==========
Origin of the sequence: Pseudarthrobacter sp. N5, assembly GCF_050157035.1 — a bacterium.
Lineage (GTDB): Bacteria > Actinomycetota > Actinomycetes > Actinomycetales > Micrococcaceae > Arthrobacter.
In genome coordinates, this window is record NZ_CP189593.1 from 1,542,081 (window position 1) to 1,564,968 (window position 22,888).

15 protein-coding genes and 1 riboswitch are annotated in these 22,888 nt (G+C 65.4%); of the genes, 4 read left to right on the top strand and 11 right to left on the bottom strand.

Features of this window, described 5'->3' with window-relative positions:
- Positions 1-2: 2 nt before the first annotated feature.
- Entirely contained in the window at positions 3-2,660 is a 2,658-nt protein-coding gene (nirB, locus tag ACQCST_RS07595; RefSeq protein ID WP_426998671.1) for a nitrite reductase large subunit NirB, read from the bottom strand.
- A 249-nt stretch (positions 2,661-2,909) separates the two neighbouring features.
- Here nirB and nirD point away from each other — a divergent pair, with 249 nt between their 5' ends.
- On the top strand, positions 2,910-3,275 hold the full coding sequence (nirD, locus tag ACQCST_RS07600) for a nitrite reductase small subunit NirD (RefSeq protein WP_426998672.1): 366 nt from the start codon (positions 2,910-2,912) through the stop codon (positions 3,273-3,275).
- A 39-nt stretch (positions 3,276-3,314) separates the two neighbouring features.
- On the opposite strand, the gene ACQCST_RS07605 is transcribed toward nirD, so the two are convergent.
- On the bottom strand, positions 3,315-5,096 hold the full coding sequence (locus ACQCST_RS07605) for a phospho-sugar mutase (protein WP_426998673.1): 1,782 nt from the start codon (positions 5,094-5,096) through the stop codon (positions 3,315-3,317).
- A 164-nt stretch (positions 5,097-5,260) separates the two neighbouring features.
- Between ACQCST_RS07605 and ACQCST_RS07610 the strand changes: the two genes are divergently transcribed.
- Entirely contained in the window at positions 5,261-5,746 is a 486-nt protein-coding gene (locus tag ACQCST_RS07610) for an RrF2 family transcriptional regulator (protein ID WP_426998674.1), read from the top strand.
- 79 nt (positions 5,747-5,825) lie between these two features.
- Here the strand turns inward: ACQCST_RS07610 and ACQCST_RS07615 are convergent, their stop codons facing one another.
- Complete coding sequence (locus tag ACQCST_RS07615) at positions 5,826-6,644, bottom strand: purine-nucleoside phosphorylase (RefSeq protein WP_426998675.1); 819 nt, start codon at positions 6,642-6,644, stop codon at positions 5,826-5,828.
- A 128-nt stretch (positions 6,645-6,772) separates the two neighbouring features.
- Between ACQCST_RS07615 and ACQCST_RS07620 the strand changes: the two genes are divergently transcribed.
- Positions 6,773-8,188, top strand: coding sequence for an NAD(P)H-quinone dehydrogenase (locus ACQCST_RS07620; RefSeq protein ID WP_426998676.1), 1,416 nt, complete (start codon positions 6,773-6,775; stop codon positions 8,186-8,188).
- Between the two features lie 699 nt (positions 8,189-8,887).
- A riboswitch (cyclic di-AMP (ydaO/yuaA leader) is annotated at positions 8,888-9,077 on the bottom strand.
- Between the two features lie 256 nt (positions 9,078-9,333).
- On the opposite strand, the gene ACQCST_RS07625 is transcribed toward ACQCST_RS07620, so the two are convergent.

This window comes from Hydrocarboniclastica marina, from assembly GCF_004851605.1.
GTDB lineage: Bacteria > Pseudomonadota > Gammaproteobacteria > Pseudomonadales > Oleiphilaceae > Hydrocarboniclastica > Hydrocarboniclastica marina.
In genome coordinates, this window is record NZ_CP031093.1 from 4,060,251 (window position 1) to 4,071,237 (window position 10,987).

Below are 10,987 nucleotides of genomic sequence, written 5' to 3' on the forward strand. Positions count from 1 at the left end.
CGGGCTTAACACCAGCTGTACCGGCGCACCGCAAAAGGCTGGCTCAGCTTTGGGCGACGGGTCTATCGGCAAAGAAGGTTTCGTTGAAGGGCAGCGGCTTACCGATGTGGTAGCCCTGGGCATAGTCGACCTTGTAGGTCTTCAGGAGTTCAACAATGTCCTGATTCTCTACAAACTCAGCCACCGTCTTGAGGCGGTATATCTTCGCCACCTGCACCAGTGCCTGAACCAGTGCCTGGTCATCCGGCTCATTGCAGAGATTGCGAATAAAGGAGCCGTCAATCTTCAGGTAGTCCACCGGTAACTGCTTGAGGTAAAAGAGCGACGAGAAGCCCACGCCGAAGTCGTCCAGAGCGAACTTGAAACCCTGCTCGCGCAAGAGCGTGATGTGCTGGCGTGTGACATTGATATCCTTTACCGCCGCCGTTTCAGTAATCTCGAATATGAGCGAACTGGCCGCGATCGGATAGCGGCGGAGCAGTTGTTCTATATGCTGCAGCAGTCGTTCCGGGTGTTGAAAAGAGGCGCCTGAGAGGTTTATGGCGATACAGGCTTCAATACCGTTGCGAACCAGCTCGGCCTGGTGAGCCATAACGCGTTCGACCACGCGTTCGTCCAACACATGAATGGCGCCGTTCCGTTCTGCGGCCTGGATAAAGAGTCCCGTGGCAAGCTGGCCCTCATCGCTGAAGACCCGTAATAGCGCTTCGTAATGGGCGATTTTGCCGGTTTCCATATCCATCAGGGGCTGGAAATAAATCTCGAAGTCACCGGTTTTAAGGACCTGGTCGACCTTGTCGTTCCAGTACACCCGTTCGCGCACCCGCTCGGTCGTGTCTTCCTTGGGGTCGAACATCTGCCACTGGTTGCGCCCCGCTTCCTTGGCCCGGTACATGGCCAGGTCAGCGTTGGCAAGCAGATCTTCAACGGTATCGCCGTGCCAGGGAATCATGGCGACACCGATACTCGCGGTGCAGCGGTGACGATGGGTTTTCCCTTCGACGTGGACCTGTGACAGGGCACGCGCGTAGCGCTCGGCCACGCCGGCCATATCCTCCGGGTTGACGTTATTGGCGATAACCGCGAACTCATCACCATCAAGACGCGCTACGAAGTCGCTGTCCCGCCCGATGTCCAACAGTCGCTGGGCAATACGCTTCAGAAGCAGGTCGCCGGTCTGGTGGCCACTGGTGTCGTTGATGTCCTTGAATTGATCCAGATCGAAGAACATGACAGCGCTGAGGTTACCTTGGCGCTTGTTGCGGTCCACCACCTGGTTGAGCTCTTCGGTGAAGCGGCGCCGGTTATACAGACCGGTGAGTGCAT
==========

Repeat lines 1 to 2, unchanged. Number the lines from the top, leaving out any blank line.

Origin of the sequence: Pseudarthrobacter sp. N5, assembly GCF_050157035.1 — a bacterium.
Lineage (GTDB): Bacteria > Actinomycetota > Actinomycetes > Actinomycetales > Micrococcaceae > Arthrobacter.